‘Howl’s Moving Castle’ 2004

When an unconfident young woman is cursed with an old body by a spiteful witch, her only chance of breaking the spell lies with a self-indulgent yet insecure young wizard and his companions in his legged, walking castle.

A love story between an 18-year-old girl named Sophie, cursed by a witch into an old woman’s body, and a magician named Howl. Under the curse, Sophie sets out to seek her fortune, which takes her to Howl’s strange moving castle. In the castle, Sophie meets Howl’s fire demon, named Karishifâ. Seeing that she is under a curse, the demon makes a deal with Sophie–if she breaks the contract he is under with Howl, then Karushifâ will lift the curse that Sophie is under, and she will return to her 18-year-old shape.

Howl’s Moving Castle is a 2004 Japanese animated fantasy film written and directed by Hayao Miyazaki. The film is loosely based on the novel of the same name by British author Diana Wynne Jones. The film was produced by Toshio Suzuki, animated by Studio Ghibli and distributed by Toho. The Japanese voice cast featured Chieko Baisho and Takuya Kimura, while the version dubbed in English starred Emily Mortimer, Jean Simmons, Lauren Bacall and Christian Bale.

The story is set in a fictional kingdom where both magic and early 20th century technology are prevalent, against the backdrop of a war with another kingdom. The film tells the story of a young hatter named Sophie after she is turned into an old woman by a witch’s curse. She encounters a wizard named Howl, and gets caught up in his resistance to fighting for the king.

Influenced by Miyazaki’s opposition to the United States’ invasion of Iraq in 2003, the film contains strongly anti-war themes. Miyazaki stated that he “had a great deal of rage about [the Iraq war],” which led him to make a film which he felt would be poorly received in the US. It also explores the theme of old age, depicting age positively as something which grants the protagonist freedom. The film contains feminist elements as well, and carries messages about the value of compassion.

Critical Reception

Howl’s Moving Castle was praised by critics. The review aggregator website Rotten Tomatoes reports an 87% approval rating based on 175 reviews, with an average rating of 7.5/10. The website’s critical consensus reads, “Exquisitely illustrated by master animator Miyazaki, Howl’s Moving Castle will delight children with its fantastical story and touch the hearts and minds of older viewers as well.” The film also holds an 80/100 average on Metacritic, based on 40 reviews, indicating “generally favorable reviews”.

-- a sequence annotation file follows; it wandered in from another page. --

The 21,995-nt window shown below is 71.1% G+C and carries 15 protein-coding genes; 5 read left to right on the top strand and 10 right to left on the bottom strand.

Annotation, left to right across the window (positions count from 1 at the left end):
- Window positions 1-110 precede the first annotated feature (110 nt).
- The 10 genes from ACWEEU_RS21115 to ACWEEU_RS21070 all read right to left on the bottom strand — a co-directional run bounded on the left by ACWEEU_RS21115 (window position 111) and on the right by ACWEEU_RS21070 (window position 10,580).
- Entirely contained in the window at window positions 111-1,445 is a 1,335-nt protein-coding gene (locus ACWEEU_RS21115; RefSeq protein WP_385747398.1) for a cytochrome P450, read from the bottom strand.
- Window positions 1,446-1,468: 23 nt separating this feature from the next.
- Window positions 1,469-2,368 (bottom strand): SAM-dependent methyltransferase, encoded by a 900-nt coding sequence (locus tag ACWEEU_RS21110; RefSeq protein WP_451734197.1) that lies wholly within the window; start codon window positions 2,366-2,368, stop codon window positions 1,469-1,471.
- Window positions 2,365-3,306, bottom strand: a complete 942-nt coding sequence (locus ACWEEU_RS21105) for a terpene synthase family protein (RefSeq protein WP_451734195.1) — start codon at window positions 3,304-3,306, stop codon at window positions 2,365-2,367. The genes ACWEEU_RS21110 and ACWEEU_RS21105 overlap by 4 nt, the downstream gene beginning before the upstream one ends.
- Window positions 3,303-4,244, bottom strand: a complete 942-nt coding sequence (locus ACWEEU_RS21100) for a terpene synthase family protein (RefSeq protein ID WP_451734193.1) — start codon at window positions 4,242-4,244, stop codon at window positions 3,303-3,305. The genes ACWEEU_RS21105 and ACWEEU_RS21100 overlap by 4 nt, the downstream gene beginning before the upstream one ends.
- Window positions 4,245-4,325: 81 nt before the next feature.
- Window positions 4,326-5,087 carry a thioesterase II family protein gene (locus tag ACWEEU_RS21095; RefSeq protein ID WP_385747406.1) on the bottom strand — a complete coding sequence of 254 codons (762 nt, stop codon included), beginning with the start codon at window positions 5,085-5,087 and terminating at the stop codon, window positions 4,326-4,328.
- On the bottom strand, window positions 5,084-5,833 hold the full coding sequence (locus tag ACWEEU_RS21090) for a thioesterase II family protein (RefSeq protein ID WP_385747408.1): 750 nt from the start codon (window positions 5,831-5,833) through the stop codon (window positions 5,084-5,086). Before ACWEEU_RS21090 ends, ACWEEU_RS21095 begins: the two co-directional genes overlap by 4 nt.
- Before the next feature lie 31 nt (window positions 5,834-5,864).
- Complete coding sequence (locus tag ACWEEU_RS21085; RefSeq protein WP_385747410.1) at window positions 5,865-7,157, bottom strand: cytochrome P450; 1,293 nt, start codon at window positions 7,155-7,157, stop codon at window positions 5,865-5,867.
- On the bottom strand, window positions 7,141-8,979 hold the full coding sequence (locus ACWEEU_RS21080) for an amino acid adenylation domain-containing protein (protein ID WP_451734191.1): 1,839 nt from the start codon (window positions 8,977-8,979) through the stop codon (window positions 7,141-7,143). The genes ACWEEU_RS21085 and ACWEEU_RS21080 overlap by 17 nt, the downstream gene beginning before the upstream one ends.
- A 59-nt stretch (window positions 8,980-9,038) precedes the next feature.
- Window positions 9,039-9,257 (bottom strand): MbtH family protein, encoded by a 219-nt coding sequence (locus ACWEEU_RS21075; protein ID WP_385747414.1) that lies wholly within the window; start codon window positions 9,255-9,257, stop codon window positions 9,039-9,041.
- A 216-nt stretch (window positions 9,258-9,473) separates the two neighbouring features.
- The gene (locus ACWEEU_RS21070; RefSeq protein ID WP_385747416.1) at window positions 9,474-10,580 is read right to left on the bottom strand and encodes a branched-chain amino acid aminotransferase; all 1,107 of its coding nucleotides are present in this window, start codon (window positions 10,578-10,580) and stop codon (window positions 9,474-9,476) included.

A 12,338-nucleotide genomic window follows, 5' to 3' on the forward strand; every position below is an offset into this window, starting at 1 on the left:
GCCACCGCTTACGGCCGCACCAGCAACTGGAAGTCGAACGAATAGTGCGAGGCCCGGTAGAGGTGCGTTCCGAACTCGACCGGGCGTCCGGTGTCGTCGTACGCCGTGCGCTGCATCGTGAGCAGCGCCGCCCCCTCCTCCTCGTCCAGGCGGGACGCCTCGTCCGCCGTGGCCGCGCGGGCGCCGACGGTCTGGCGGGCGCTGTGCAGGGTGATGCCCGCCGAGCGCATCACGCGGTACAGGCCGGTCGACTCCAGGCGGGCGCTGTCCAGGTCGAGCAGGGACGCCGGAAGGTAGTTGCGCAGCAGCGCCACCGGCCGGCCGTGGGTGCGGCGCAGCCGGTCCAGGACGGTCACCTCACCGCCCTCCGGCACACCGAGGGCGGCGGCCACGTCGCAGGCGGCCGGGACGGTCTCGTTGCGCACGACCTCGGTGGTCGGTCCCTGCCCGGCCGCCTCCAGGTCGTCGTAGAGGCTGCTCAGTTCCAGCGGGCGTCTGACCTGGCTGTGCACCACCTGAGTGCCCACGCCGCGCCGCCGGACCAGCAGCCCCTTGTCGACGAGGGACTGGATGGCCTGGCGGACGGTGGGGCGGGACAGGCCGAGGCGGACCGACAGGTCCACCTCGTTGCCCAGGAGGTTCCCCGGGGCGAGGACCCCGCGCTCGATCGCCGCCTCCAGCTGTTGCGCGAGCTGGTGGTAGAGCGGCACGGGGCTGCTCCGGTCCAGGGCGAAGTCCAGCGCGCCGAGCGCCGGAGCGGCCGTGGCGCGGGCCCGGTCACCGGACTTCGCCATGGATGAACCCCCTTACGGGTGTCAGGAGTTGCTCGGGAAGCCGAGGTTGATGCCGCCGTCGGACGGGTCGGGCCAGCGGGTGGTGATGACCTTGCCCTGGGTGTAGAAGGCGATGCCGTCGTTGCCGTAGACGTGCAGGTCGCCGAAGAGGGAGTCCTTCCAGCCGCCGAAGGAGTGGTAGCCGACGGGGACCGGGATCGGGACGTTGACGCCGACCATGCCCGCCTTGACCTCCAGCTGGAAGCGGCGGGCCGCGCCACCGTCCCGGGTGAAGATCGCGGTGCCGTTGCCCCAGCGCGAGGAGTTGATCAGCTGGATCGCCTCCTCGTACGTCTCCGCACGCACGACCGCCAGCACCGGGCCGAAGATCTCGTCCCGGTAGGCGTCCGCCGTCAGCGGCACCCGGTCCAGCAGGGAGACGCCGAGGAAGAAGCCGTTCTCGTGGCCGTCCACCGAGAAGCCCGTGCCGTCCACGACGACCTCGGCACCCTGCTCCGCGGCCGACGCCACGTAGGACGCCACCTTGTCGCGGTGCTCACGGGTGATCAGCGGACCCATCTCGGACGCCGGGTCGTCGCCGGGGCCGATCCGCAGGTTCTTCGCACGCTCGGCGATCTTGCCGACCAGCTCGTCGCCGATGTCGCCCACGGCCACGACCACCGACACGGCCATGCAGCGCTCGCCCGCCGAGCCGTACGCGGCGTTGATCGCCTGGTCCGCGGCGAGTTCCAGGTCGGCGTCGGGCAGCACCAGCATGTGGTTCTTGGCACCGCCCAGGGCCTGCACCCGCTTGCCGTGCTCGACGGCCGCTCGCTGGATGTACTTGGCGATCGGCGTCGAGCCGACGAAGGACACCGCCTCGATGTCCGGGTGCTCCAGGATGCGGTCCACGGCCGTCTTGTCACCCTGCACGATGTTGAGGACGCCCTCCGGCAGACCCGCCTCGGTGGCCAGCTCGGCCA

USA Today critic Claudia Puig gave the film a positive review, praising it for its ability to blend “a childlike sense of wonder with sophisticated emotions and motives”. Helen McCarthy in 500 Essential Anime Movies said that the natural world was “beautifully represented”, with “some absolutely breathtaking mountains and lakeside landscapes”. She also praised the design of the Castle and added that Miyazaki added his own themes to the film: “man’s relationship to nature, the futility of war, and the joy of flight”. Joel Morgenstern of The Wall Street Journal called the film “a moveable feast of delights”. Richard Corliss of TIME magazine wrote, “Palaces and shimmering lakes, warplanes and fire sprites all come to life at the breath of Miyazaki’s graphic genius.” Writing for The Boston Globe, Ty Burr said, “At its best, ‘Howl’s Moving Castle’ offers a rich fantasy of adolescent escape, of romance in the old and epic sense. At its worst, it’s the most amazing 12-course meal you can’t bring yourself to finish.” A.O. Scott of The New York Times wrote, “Admirers of [Hayao Miyazaki’s] work, which is wildly imaginative, emotionally intense and surpassingly gentle, will find much to appreciate in this film because it demonstrates, once again, his visual ingenuity and his sensitivity as a storyteller. For newcomers to his world, “Howl’s Moving Castle” is a fitting introduction to one of modern cinema’s great enchanters.”

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‘When Marnie Was There’ 2014

Suffering from frequent asthma attacks, young Anna Sasaki is quiet, unsociable, and isolated from her peers, causing her foster parent endless worry. Upon recommendation by the doctor, Anna is sent to the countryside, in hope that the cleaner air and more relaxing lifestyle will improve her health and help clear her mind. Engaging in her passion for sketching, Anna spends her summer days living with her aunt and uncle in a small town near the sea.

One day while wandering outside, Anna discovers an abandoned mansion known as the Marsh House. However, she soon finds that the residence isn’t as vacant as it appears to be, running into a mysterious girl named Marnie. Marnie’s bubbly demeanor slowly begins to draw Anna out of her shell as she returns night after night to meet with her new friend. But it seems there is more to the strange girl than meets the eye—as her time in the town nears its end, Anna begins to discover the truth behind the walls of the Marsh House.